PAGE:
I wish you could just come observe for a day!!! The number of activities depends...I usually have 4 in math/science/social studies, 2-3 in skill, 2 in writing, 1 pocket chart activity, 1-2 spelling activities(but they choose what they are), and 1 HOTS. It sounds like a ton, but they should complete at least 3 a day in the 1.5 hours we have centers. I go over and model everything on Monday, which takes sometimes 15-20 minutes to do. When they are working, I have a parent volunteer or parapro facilitating or pulling small groups. During the first two weeks of school, I do not pull groups so I can train the children how to work during center time!!
I hope this helps you understand it a little better!!

DualKinderTeacher said...

Great ideas, I love looking at organizational ideas :)

Melissa said...

Love the pictures. I always get so many ideas from looking at how others organize and arrange things. So when your kids finish an activity they can move on to another one of their choice as long as it's on their checklist?
F is For First Grade

Melissa said...

Also- I'm amazed at how neat your teacher table and the shelf behind it looks (mine is a hot mess!).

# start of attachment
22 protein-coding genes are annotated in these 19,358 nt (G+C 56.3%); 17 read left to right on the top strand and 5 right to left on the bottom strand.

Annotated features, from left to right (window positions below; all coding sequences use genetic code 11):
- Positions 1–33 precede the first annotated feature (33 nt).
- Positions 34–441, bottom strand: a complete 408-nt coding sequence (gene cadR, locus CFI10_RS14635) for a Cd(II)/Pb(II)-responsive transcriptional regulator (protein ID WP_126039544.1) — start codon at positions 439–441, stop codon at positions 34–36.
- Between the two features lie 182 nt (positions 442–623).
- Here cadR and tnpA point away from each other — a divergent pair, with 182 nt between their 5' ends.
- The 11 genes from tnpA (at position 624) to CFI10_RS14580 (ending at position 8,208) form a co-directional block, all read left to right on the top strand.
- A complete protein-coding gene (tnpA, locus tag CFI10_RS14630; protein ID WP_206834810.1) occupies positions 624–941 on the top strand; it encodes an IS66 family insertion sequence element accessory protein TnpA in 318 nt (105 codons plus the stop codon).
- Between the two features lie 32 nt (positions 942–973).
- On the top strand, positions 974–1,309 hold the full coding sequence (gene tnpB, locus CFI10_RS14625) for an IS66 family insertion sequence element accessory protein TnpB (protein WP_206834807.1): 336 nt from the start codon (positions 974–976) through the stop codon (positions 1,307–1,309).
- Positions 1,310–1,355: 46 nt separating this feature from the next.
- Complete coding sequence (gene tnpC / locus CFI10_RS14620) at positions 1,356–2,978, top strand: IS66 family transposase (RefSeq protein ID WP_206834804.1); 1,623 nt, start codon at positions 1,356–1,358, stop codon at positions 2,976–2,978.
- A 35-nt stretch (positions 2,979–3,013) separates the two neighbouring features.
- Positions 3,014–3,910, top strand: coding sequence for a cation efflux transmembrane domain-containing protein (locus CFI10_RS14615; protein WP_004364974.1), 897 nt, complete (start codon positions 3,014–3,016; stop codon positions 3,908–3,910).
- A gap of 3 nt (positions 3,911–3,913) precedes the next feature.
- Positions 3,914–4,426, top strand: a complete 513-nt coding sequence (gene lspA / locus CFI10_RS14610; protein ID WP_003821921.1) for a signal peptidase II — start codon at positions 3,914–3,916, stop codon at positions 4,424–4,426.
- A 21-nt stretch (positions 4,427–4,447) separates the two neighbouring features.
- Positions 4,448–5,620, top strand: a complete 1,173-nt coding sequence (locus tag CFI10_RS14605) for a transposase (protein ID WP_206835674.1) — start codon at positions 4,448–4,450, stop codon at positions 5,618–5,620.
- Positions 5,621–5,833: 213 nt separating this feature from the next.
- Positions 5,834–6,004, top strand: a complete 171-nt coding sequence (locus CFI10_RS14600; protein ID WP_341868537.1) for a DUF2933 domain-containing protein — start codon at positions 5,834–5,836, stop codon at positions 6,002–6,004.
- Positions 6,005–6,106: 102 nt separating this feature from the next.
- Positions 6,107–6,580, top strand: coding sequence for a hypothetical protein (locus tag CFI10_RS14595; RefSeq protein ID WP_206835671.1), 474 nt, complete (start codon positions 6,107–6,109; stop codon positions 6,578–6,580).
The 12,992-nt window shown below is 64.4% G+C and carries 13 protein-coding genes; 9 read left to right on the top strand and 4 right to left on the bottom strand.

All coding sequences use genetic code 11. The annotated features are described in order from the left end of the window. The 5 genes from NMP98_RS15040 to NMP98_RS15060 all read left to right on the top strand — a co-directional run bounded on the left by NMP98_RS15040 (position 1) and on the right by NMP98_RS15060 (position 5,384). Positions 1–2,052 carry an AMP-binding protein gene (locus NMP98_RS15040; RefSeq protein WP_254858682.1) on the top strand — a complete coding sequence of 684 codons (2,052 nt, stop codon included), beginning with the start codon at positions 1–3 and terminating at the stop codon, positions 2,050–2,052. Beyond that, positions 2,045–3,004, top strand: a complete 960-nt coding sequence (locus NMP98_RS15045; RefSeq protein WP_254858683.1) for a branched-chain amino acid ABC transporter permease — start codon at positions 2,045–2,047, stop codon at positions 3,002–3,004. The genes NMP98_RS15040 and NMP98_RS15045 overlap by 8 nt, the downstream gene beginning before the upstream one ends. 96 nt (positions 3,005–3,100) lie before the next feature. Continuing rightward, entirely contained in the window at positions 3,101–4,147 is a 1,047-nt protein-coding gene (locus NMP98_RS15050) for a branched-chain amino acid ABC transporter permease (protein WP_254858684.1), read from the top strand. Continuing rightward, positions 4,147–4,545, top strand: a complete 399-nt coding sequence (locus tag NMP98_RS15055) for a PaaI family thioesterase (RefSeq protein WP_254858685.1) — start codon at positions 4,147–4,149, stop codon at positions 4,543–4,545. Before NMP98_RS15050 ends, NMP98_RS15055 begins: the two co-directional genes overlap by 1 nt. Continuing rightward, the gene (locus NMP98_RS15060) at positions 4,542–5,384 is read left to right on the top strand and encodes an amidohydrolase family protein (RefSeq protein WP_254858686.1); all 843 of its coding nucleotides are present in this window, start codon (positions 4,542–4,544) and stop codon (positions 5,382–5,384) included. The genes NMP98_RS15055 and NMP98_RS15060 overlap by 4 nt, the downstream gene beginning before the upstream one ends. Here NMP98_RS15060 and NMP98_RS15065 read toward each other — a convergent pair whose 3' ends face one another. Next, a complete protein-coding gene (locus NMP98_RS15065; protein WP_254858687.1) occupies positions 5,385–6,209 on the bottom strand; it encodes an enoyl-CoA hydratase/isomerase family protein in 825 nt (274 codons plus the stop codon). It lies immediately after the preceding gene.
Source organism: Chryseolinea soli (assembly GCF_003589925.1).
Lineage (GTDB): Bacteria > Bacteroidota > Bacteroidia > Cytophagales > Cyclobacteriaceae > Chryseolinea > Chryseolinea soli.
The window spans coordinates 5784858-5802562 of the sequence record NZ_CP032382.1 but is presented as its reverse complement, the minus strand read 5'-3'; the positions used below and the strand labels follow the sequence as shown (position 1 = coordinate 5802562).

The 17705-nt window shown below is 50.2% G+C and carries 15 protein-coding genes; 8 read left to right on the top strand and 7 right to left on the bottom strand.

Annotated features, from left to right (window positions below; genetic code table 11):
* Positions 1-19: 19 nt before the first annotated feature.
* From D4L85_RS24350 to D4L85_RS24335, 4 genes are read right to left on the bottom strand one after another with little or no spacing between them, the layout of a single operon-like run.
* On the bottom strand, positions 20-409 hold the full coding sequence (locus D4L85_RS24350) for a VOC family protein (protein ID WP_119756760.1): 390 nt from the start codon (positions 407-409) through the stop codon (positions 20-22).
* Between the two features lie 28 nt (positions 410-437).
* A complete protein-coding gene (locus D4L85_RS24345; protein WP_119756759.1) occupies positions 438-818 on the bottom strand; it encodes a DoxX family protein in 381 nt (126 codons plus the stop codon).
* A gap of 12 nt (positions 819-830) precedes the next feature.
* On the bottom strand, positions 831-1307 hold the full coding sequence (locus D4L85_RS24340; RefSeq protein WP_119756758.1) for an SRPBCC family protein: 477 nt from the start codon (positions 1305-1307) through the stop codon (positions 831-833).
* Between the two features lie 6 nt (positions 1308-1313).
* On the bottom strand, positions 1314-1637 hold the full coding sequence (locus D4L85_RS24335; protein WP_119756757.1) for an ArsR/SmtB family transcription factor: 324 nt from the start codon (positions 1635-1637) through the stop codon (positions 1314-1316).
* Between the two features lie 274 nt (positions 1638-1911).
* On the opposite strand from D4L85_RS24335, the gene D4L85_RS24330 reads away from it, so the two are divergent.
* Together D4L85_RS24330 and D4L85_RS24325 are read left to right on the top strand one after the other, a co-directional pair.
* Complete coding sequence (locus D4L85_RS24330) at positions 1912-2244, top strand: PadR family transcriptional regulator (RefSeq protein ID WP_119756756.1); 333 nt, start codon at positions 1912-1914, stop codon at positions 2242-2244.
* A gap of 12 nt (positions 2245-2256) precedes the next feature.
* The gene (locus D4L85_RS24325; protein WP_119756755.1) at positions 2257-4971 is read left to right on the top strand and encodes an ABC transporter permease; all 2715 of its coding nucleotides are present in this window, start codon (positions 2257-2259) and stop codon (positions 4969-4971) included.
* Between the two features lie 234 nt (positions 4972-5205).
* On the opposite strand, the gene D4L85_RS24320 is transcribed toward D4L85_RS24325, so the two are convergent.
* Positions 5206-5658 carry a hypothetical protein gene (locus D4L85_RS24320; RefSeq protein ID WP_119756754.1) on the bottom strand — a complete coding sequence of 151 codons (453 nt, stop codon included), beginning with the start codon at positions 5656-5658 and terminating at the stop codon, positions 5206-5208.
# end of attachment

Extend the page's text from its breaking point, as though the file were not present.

F is For First Grade

Anna Brantley said...

Hey Melissa!! Believe me, there are days when my table and shelves are CrAzY!!!

Yes~Once a student finishes a center, they choose another one that is under their name/group poster. I like to give my kiddos structured choices as much as possible:)

Anna Brantley said...

Hey Melissa!! Believe me, there are days when my table and shelves are CrAzY!!!

Yes~Once a student finishes a center, they choose another one that is under their name/group poster. I like to give my kiddos structured choices as much as possible:)

Bouncy Brenna said...

Hey Anna! I am loving the pictures...they tell so much with very few words. We also loved incorporating your Hippity Hoppity centers into our own centers (we call them "workshops"). I teach kindergarten, and I am always in need of the extra little things like great visuals. I am in awe of your creativity (and a little jealous!)...I am not crafty or creative by nature, so it's great to borrow from others who are! Thanks so much for sharing...you must be a wonderful and fun teacher!
Always,
Brenna

http://www.sothentherewere2.blogspot.com

Cynthia said...

Do you have a link to your checklist? I would like to alter it to meet my classroom needs. Thanks and I enjoy your blog of fantastic ideas!